Aug 2, 2015

you know you have too much fabric when.....

My favorite fun fact from the big quilt industry survey is this: The average American quilter has $6,000 worth of fabric in her stash! I always thought that was amusing and interesting, but certainly did not apply to me.

Well, as some of you know, I recently remodeled my studio. Which was great. And in the process I unpacked ALL of the fabric that has been stored in one closet or another for years, some of its been there for 10 years or more! I emptied every single closet shelf. "Discovering" how much fabric I actually have was not so great. The pretty fabric you see in the red shelves, all folded so lovingly... this is just the tip of the iceberg.

Here's the rest of the story...

Recently, I started working on a new art quilt. Its a large red cardinal applique on black wool. As I started working on it (this was BEFORE my new studio, by the way) I stood in my closet and could not find any red fabric that I liked. So, of course, I drove to the quilt store and bought several new fat quarters. And this scenario has surely been repeated hundreds of times over the last decade. I think you know exactly what I mean, right?

As I bought new fabric, I put it in the closet and I shoved the old fabric to the back. Pretty soon, it was a big unorganized mess. But I kept buying more. And now that I have it all out where I can actually see it, I realize that that $6,000 stat is way more true that I want to admit.  Wow. I could make 2 or 3 trips to Japan for $6,000! As I'm fond of saying... holy cow! (Actually, I have 'other' sayings but those words are not nice to publish...)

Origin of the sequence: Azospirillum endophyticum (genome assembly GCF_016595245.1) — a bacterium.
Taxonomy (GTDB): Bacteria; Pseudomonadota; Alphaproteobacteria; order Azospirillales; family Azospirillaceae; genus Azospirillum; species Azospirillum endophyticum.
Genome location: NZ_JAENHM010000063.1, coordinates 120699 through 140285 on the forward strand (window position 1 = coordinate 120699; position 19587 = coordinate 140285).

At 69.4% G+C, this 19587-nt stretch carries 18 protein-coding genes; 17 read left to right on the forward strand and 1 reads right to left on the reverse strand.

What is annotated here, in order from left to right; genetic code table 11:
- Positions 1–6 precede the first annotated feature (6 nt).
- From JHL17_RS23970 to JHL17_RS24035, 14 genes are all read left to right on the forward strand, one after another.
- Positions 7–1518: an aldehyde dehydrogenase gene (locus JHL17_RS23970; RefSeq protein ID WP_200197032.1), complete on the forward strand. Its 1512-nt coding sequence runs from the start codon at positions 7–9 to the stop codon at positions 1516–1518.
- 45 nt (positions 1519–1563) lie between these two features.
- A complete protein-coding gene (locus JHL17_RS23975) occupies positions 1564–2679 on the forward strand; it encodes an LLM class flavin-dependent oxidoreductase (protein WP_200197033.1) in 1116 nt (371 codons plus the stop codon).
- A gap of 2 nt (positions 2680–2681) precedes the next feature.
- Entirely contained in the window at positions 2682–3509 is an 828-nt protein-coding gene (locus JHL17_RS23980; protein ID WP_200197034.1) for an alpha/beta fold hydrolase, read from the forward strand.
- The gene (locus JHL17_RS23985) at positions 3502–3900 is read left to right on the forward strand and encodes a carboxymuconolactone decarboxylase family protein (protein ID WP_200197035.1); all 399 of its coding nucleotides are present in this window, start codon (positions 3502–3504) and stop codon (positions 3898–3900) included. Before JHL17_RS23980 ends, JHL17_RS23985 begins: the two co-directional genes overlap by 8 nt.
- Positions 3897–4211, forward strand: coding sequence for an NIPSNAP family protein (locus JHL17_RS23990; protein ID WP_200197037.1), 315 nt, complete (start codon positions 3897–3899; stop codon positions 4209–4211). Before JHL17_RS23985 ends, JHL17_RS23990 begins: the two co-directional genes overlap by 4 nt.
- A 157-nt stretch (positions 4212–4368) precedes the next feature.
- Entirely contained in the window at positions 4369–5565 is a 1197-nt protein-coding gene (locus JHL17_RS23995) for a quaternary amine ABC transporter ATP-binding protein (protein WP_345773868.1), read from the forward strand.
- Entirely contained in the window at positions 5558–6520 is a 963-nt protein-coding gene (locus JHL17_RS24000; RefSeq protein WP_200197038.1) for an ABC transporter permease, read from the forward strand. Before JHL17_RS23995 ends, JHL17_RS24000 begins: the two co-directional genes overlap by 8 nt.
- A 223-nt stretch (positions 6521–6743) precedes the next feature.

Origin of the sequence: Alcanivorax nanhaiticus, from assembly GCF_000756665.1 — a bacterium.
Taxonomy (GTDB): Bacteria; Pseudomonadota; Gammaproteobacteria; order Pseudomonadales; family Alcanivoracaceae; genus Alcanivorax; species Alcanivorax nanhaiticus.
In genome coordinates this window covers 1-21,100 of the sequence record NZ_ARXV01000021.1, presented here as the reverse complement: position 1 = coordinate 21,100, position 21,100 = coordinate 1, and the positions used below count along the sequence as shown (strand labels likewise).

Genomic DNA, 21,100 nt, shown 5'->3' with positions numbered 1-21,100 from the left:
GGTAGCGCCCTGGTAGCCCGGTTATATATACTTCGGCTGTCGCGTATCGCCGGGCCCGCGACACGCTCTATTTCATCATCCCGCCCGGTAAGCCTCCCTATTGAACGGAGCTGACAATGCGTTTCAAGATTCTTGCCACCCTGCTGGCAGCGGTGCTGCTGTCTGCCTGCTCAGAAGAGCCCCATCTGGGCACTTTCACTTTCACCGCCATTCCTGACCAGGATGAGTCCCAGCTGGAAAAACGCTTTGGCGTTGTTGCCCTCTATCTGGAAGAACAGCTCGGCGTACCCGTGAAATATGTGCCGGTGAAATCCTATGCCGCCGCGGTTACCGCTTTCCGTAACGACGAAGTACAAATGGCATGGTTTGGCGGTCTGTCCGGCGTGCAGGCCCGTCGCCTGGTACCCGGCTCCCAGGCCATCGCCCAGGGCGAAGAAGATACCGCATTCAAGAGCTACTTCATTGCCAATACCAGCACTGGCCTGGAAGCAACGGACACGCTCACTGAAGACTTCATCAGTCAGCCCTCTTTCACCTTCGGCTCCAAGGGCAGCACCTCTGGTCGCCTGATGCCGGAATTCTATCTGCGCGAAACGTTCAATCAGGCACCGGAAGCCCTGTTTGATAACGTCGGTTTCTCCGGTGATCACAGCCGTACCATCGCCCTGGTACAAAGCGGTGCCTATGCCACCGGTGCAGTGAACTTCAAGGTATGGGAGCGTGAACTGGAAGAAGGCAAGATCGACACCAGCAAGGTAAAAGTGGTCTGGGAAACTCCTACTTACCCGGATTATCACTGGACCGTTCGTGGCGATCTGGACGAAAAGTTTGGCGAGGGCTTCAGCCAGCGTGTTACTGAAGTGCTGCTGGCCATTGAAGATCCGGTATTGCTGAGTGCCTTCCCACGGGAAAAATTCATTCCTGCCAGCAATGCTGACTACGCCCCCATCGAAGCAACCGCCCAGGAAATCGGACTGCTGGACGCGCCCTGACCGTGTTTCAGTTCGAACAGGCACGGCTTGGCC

I have been thinking about the need to buy - and the stash we collect - a lot lately.

A week or so ago, I read a really interesting blog post by Leah Day. Her post Stop Hoarding, Start Creating discusses our need to hoard tools, fabric, stuff... and how sometimes we'd rather go shopping than spend time creating. I believe there is some truth to that. I also think a lot of the problem is poor organization... and in my case, I attribute that to lack of space, and frankly, being too ambivalent to organize my stash. I'd go shopping because it was easier. The stacks at the quilt store are all so neat and clean.

So now I have a mission! And a plan.

I'm going to use my stash. Really use it. Sound crazy?

For starters, I'm going to making easy, quick, improv pieced traditional quilts to give to my family for Christmas. I can already see one in blue, one in earth tones, a green one, one (or maybe two home spuns - "what was I thinking?") and one in red. Yes, sadly, the woman who went to the store last month to buy more red fat quarters has enough red fabric in her stash to piece an entire quilt. Probably enough to piece the entire backing in red too!

I am going to just start cutting and piecing and see what happens. When I finish the quilts, I will stack them up at Christmas and let each family pick one quilt. To do this right I will need at least 8 quilts! I think I'm up to the task.

Stay tuned. And sorry quilt retail stores. One of your best customers is calling it quits.... For now.


  1. First, I cannot get enough of those red shelves. I have said it over and over, how I need to use what I have! Use it or lose it (neither happens)! I wish you luck on those eight quilts, I know you will do it too! With a new space, determination and the holidays'll find a way!

  2. Your plan sounds fantastic!! I hope you post pictures in progress. Improv is one style of quilting I have not yet wrapped my brain around, but I would love to see how it's done. Your shelves are gorgeous!!

  3. Good luck with the fabric organizing and using up! Maybe you'll feel really productive when you sew up a bunch of that fabric!

  4. What a beautiful studio you have. It inspires me to consider remodeling our third floor. Good plan to use up that fabric. If your son's at college, he has roommates. Don't forget to gift them. ;-)